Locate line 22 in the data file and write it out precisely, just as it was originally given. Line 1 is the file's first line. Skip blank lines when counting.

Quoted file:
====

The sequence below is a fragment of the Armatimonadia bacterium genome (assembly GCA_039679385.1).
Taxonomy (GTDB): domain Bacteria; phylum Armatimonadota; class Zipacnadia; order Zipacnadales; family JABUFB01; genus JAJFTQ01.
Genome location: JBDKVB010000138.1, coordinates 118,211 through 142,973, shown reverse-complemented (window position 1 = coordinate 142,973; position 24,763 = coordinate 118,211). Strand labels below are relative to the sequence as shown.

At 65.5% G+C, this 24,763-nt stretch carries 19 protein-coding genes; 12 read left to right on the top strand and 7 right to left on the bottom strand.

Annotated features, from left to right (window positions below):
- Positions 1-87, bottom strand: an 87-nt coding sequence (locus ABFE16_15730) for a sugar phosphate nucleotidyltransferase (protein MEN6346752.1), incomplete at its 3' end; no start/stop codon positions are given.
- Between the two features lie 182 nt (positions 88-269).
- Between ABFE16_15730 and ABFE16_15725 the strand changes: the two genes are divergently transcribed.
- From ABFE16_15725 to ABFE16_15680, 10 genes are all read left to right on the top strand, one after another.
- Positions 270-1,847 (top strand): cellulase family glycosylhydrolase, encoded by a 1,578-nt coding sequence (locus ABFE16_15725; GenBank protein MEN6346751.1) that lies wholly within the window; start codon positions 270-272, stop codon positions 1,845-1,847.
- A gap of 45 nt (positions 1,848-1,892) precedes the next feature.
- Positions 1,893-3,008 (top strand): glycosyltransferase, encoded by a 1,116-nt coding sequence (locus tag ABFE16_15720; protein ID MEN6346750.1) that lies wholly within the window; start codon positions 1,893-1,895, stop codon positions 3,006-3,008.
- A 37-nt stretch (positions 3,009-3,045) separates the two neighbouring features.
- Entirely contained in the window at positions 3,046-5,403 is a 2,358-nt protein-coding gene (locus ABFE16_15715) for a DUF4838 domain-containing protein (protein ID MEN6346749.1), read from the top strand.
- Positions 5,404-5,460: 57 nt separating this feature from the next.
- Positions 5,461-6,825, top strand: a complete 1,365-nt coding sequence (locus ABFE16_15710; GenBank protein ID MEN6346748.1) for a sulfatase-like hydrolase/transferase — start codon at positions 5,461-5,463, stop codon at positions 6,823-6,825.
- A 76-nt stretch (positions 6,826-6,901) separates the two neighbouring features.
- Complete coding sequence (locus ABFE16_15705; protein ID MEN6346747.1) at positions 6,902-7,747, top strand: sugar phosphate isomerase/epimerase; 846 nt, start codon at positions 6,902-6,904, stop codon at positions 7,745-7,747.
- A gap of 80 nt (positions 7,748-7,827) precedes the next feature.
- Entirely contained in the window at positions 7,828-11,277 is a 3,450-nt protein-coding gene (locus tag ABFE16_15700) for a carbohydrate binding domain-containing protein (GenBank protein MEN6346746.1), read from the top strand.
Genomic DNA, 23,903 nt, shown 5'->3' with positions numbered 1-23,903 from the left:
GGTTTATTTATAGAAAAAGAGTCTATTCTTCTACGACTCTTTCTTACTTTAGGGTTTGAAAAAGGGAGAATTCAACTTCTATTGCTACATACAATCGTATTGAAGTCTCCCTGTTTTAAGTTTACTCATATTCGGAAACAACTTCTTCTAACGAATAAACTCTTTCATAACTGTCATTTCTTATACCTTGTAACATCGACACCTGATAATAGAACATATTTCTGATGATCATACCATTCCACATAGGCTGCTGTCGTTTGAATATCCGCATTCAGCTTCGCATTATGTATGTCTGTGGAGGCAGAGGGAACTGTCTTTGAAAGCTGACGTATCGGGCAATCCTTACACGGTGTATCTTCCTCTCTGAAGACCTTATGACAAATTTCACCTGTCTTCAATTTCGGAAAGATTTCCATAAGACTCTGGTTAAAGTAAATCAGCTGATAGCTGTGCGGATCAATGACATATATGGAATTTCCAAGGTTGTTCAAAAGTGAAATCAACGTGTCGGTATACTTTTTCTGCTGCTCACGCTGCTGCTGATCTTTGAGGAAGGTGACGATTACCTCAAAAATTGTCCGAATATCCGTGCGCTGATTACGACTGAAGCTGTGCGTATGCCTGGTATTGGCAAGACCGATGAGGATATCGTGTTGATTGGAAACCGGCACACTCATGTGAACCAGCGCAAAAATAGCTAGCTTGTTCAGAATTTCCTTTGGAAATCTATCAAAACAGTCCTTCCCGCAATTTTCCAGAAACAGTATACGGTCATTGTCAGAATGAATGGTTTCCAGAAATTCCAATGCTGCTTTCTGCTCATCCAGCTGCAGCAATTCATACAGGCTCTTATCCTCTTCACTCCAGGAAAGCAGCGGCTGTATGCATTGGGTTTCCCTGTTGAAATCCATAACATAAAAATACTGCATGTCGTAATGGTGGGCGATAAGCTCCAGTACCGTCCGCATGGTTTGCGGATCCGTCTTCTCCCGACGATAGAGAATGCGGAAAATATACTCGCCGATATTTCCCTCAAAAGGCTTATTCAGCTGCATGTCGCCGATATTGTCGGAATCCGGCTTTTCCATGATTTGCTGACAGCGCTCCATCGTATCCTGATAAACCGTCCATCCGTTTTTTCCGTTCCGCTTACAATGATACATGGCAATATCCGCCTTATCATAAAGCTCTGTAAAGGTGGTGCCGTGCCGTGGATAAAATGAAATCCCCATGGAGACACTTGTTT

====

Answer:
GGTTTATTTATAGAAAAAGAGTCTATTCTTCTACGACTCTTTCTTACTTTAGGGTTTGAAAAAGGGAGAATTCAACTTCTATTGCTACATACAATCGTATTGAAGTCTCCCTGTTTTAAGTTTACTCATATTCGGAAACAACTTCTTCTAACGAATAAACTCTTTCATAACTGTCATTTCTTATACCTTGTAACATCGACACCTGATAATAGAACATATTTCTGATGATCATACCATTCCACATAGGCTGCTGTCGTTTGAATATCCGCATTCAGCTTCGCATTATGTATGTCTGTGGAGGCAGAGGGAACTGTCTTTGAAAGCTGACGTATCGGGCAATCCTTACACGGTGTATCTTCCTCTCTGAAGACCTTATGACAAATTTCACCTGTCTTCAATTTCGGAAAGATTTCCATAAGACTCTGGTTAAAGTAAATCAGCTGATAGCTGTGCGGATCAATGACATATATGGAATTTCCAAGGTTGTTCAAAAGTGAAATCAACGTGTCGGTATACTTTTTCTGCTGCTCACGCTGCTGCTGATCTTTGAGGAAGGTGACGATTACCTCAAAAATTGTCCGAATATCCGTGCGCTGATTACGACTGAAGCTGTGCGTATGCCTGGTATTGGCAAGACCGATGAGGATATCGTGTTGATTGGAAACCGGCACACTCATGTGAACCAGCGCAAAAATAGCTAGCTTGTTCAGAATTTCCTTTGGAAATCTATCAAAACAGTCCTTCCCGCAATTTTCCAGAAACAGTATACGGTCATTGTCAGAATGAATGGTTTCCAGAAATTCCAATGCTGCTTTCTGCTCATCCAGCTGCAGCAATTCATACAGGCTCTTATCCTCTTCACTCCAGGAAAGCAGCGGCTGTATGCATTGGGTTTCCCTGTTGAAATCCATAACATAAAAATACTGCATGTCGTAATGGTGGGCGATAAGCTCCAGTACCGTCCGCATGGTTTGCGGATCCGTCTTCTCCCGACGATAGAGAATGCGGAAAATATACTCGCCGATATTTCCCTCAAAAGGCTTATTCAGCTGCATGTCGCCGATATTGTCGGAATCCGGCTTTTCCATGATTTGCTGACAGCGCTCCATCGTATCCTGATAAACCGTCCATCCGTTTTTTCCGTTCCGCTTACAATGATACATGGCAATATCCGCCTTATCATAAAGCTCTGTAAAGGTGGTGCCGTGCCGTGGATAAAATGAAATCCCCATGGAGACACTTGTTT